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Associated Press
Reds players celebrate after beating the Dodgers on Saturday in Cincinnati to clinch the NL Central title.

Baker-less Reds first to clinch division

– General manager Walt Jocketty hit the “send” button on his cellphone right at the final out, informing his manager that the Reds’ championship celebration was on.

And with a familiar swing getting them there.

Jay Bruce was Cincinnati’s Mr. Clinch again, hitting the homer that started the Reds toward a 6-0 win over the Los Angeles Dodgers on Saturday that made good on their second try for the title. The only thing missing was the manager.

Dusty Baker spent another day in a Chicago hospital getting treated for an irregular heartbeat. Jocketty texted congratulations to the 63-year-old Baker on his fifth division title as a manager, including two during the last three years with Cincinnati.

The players toasted Baker before drenching each other.

“It’s a shame he’s not here,” third baseman Scott Rolen said. “He digs this stuff. He’s missed, there’s no doubt about that.”

The Reds videotaped the celebration, along with best wishes, to send to Baker. When they clinched two years ago, Baker wound up in the middle of a players’ huddle, getting joyously soaked.

The 2010 party started with a dramatic Bruce homer, a first-pitch leadoff shot in the ninth against Houston’s Tim Byrdak. On Saturday, he led off the fourth inning with a first-pitch homer off rookie Stephen Fife (0-2), putting Cincinnati ahead to stay with his team-leading 34th of the season.

“It’s not the same as two years ago, but I’ll take it,” Bruce said. “We’ve been taking care of business for quite a while, so we knew this was coming. Today is a nutshell of what we’ve been doing all season.”

Mat Latos (13-4) gave up six hits and didn’t walk a batter in eight innings. Left-hander Aroldis Chapman made his first appearance since Sept. 10 – a tired shoulder had sidelined him – and finished it off by getting Hanley Ramirez to hit into a double play off a 99 mph fastball.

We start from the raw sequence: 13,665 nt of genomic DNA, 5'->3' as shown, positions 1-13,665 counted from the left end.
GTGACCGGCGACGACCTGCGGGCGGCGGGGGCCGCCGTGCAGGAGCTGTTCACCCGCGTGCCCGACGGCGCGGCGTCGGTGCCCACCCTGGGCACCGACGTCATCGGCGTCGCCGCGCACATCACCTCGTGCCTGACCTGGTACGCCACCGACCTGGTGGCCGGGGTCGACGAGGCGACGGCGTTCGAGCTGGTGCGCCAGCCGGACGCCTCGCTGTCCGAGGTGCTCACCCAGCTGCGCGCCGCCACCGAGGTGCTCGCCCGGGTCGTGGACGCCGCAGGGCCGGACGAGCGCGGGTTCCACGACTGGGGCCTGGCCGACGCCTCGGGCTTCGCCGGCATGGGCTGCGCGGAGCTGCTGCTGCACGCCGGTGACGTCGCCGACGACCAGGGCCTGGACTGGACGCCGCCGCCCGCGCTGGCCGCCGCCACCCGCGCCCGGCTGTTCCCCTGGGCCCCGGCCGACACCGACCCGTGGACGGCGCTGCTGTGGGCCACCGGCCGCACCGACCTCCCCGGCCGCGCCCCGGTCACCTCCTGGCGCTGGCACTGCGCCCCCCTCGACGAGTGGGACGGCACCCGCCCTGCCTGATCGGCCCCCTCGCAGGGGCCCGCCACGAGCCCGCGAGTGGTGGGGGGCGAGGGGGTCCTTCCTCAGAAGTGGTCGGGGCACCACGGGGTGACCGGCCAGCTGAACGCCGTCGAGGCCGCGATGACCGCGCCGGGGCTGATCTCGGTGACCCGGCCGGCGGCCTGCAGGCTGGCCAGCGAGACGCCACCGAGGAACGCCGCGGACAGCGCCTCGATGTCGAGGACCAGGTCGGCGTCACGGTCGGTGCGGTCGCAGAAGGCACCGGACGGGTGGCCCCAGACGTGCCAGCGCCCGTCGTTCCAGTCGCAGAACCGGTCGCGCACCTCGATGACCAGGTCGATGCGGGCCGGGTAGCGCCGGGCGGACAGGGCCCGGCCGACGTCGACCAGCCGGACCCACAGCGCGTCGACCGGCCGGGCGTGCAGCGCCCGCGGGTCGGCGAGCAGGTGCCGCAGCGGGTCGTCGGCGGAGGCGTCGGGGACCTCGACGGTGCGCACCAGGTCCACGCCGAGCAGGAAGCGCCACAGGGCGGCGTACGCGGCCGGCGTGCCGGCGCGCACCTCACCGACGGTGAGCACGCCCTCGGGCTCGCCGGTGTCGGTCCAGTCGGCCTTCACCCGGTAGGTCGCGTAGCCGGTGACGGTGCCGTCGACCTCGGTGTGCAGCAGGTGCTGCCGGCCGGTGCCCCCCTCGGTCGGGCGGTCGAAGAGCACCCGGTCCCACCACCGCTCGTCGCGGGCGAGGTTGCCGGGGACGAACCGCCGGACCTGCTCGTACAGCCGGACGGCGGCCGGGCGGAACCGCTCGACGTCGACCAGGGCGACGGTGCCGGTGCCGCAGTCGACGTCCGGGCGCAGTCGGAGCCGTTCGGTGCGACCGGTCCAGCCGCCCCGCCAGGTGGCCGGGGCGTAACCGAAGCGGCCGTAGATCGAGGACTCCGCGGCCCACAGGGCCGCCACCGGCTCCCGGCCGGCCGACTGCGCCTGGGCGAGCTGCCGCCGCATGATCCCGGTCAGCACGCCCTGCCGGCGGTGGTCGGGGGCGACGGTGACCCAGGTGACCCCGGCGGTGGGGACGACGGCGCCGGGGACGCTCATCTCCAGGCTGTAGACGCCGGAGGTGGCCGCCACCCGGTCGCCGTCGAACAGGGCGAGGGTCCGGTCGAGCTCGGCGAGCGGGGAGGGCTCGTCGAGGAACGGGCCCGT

The celebration was on, though more subdued than two years ago.

“A couple of years ago, we were a surprise,” said Joey Votto, who was the NL MVP that season. “It kind of crept up on us. We didn’t expect it. This year, we felt we had something to prove.”

As the Reds closed in on the final outs, second baseman Brandon Phillips pretended he was shaking a bottle of champagne and spraying it everywhere while sitting on the bench in the dugout. Phillips says the only other time he’s had champagne was during the 2010 clubhouse celebration.

After the final out, players formed a huddle to the side of the mound, with pitcher Johnny Cueto spraying them with a bottle of water. An attendant rolled out a cart of gray championship shirts and hats.

Cincinnati became the first team in the majors to clinch a division title this season, leaving it with one goal left. The Reds are vying with Washington for the NL’s top seed in the playoffs, both with 92 wins that lead the majors.

It’s unclear when Baker will be back.

The three-time manager of the year also won division titles with the Giants and Cubs. Baker reached the World Series once as a manager, losing a Game 7 against the Angels in 2002, his final season in San Francisco.

The Reds had their first opportunity to take the title on Friday night, but lost 3-1 to the Dodgers in 10 innings. Bruce had a chance to win it with another game-ending homer, but struck out leading off the ninth.

A day later, Bruce connected, Phillips added a solo homer, and rookie Todd Frazier singled home a run for more than enough.

The Reds added three runs in the eighth, aided by reliever Jamey Wright’s throwing error.

The Dodgers lost for the 11th time in 16 games, a swoon that has dropped them out of a wild-card spot. They trail St. Louis by three games and Milwaukee by a half-game for the final playoff berth.

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